Federal Programs Support Businesses Affected by COVID-19
All firms experience ups and downs during a normal business cycle, pushing forward and growing when times are good, cutting back and hanging on when the economy softens.
Normal cycles last four to five years, giving prudent businesses time to adjust to both good and bad times.
The COVID-19 pandemic, however, and the stay-at-home orders, flipped a switch that instantly shut down millions of small businesses across the nation.
How was a restauranteur, a car dealer or a beauty salon owner, let alone a small nonprofit, to survive as the virus savages the country for an unknown length of time?
The Cares Act, which President Trump signed March 27, created three programs to support the small businesses that provide over two-thirds of America’s jobs.
The Paycheck Protection Program creates incentives to retain employees during the public health crisis.
• The application is simple.
• Loans are given starting April 3 to businesses, veterans’ organizations or 501(c)(3) charities with fewer than 500 employees. (Certain industries with a greater number may qualify. See SBA.gov for more info).
• All the businesses of an applicant are aggregated to determine the number of employees.
• The business forms may vary, i.e., can be sole proprietor, partnership, C-corp., LLC, etc.
• The funds are lent for eight weeks of employee and related expenses. (Up to 25% can be for rent, mortgage payments and utilities).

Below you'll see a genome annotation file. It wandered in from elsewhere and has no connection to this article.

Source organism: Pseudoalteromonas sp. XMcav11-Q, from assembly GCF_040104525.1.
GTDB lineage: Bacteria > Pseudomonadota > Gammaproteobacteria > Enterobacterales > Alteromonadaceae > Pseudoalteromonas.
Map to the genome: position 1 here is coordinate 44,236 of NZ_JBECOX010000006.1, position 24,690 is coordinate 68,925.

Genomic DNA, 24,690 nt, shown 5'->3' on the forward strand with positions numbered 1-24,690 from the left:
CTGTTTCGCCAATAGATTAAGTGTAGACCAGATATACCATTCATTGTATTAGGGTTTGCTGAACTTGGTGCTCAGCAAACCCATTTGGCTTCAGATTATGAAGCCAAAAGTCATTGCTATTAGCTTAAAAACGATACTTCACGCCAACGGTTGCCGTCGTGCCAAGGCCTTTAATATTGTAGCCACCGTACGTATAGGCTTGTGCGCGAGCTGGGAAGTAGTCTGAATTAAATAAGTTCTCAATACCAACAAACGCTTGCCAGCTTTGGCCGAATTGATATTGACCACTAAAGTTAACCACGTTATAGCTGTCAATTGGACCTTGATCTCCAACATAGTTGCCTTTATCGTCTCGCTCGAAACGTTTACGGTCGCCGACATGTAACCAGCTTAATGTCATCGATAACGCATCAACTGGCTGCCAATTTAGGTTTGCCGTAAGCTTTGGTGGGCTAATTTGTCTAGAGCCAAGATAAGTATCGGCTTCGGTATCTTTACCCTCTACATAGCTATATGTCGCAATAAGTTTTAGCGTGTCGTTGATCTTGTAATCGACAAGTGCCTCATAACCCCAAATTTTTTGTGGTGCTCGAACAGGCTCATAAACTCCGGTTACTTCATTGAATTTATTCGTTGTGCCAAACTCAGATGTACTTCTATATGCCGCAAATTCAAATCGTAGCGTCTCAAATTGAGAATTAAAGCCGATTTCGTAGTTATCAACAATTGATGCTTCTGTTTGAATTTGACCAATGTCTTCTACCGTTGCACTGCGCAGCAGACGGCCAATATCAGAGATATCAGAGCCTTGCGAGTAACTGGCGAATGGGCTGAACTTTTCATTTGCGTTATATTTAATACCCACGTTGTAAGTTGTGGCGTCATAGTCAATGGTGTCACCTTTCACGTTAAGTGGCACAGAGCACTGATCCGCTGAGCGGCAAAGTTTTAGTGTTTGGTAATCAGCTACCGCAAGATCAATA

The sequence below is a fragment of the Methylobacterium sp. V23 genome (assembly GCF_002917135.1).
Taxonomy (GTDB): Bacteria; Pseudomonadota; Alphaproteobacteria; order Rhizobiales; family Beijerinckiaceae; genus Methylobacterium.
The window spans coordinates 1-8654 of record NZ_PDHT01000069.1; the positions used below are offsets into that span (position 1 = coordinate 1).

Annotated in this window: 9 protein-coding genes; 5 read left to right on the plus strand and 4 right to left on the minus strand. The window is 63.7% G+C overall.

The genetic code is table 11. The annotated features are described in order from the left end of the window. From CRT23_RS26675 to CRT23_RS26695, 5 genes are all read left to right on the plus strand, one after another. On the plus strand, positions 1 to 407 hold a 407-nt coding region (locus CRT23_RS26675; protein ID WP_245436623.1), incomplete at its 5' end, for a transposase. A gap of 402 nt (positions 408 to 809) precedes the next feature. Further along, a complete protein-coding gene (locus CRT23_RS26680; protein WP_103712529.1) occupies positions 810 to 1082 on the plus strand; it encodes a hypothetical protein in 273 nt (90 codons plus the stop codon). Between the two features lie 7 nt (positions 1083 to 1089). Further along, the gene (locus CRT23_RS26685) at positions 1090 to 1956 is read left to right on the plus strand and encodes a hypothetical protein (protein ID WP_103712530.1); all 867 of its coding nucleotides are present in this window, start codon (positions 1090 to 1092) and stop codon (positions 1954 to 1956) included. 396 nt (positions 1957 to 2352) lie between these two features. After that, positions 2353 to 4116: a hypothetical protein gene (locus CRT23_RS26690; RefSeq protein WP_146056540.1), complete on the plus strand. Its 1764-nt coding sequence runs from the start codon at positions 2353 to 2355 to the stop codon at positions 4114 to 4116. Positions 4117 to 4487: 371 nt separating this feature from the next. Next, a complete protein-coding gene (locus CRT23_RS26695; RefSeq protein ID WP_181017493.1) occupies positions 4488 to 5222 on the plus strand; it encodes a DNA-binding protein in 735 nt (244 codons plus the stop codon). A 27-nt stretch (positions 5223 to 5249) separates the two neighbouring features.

• The United States must be the applicant’s principal place of business.
The applicant must certify:
• The company was in operation Feb. 15, either paying employees or independent contractors.
• Support is necessary to carry on the business.
• Funds will be used to retain workers, make mortgage or lease payments, or pay utilities.
• Only American products or services will be purchased to the extent feasible.
• The interest rate is 1%.
• If funds are properly spent, the principal portion of the loan is forgiven.
There is a funding cap of $349 billion, so applications should be made ASAP.
(In the first 2½ hours of receiving applications, Bank of America reported it had received applications for many billions of dollars.)
Applications are made through any participating U.S. Small Business Administration lender, FDIC insured bank or credit union, or Farm Credit System entity.
The Economic Injury Disaster Loan Program and Advance, already on the books, extends $10,000 in emergency funding to businesses experiencing sudden loss of revenue.
Grants are nominally loans, but will not have to be paid back.
• Loans are given to sole proprietors or independent contractors, cooperatives, ESOPs, agricultural cooperatives, 501(c)(3) charities with fewer than 500 employees. (Again, certain industries with a greater number may qualify).
• An applicant may not be delinquent for child support.
• An applicant cannot be a farmer.
• Money does not have to be spent on employee salaries.
The SBA Express Bridge Loans program quickly grants up to $25,000 to small businesses that already have a relationship with an SBA Express lender.
The program is designed to provide liquidity for an applicant who is waiting for a loan grant under the SBA Economic Injury Disaster loan program. That program provides non-forgivable loans of up to $2 million for businesses in federally-declared disaster areas – and it is presumed that all states will be so declared.
Copyright 2020 The Business Journal, Youngstown, Ohio.